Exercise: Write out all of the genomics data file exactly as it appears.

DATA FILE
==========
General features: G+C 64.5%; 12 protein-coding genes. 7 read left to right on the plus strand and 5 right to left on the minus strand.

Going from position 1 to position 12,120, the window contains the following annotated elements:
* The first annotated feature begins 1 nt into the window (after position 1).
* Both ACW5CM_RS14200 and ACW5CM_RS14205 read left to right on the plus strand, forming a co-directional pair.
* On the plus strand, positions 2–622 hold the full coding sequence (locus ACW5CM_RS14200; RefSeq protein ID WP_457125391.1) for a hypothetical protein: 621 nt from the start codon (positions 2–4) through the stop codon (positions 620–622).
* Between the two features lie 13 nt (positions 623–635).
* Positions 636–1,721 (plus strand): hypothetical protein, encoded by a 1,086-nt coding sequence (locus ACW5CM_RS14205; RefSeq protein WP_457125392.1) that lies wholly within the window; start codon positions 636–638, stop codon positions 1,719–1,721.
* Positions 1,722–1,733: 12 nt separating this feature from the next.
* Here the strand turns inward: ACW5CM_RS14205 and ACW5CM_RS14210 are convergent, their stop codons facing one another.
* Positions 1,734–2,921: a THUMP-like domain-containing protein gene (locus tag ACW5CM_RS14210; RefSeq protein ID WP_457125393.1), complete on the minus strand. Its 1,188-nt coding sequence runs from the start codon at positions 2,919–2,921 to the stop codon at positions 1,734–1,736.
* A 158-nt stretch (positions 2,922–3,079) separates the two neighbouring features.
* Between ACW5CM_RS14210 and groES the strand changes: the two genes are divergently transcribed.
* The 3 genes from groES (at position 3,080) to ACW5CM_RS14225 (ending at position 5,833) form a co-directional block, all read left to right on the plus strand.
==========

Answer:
General features: G+C 64.5%; 12 protein-coding genes. 7 read left to right on the plus strand and 5 right to left on the minus strand.

Going from position 1 to position 12,120, the window contains the following annotated elements:
* The first annotated feature begins 1 nt into the window (after position 1).
* Both ACW5CM_RS14200 and ACW5CM_RS14205 read left to right on the plus strand, forming a co-directional pair.
* On the plus strand, positions 2–622 hold the full coding sequence (locus ACW5CM_RS14200; RefSeq protein ID WP_457125391.1) for a hypothetical protein: 621 nt from the start codon (positions 2–4) through the stop codon (positions 620–622).
* Between the two features lie 13 nt (positions 623–635).
* Positions 636–1,721 (plus strand): hypothetical protein, encoded by a 1,086-nt coding sequence (locus ACW5CM_RS14205; RefSeq protein WP_457125392.1) that lies wholly within the window; start codon positions 636–638, stop codon positions 1,719–1,721.
* Positions 1,722–1,733: 12 nt separating this feature from the next.
* Here the strand turns inward: ACW5CM_RS14205 and ACW5CM_RS14210 are convergent, their stop codons facing one another.
* Positions 1,734–2,921: a THUMP-like domain-containing protein gene (locus tag ACW5CM_RS14210; RefSeq protein ID WP_457125393.1), complete on the minus strand. Its 1,188-nt coding sequence runs from the start codon at positions 2,919–2,921 to the stop codon at positions 1,734–1,736.
* A 158-nt stretch (positions 2,922–3,079) separates the two neighbouring features.
* Between ACW5CM_RS14210 and groES the strand changes: the two genes are divergently transcribed.
* The 3 genes from groES (at position 3,080) to ACW5CM_RS14225 (ending at position 5,833) form a co-directional block, all read left to right on the plus strand.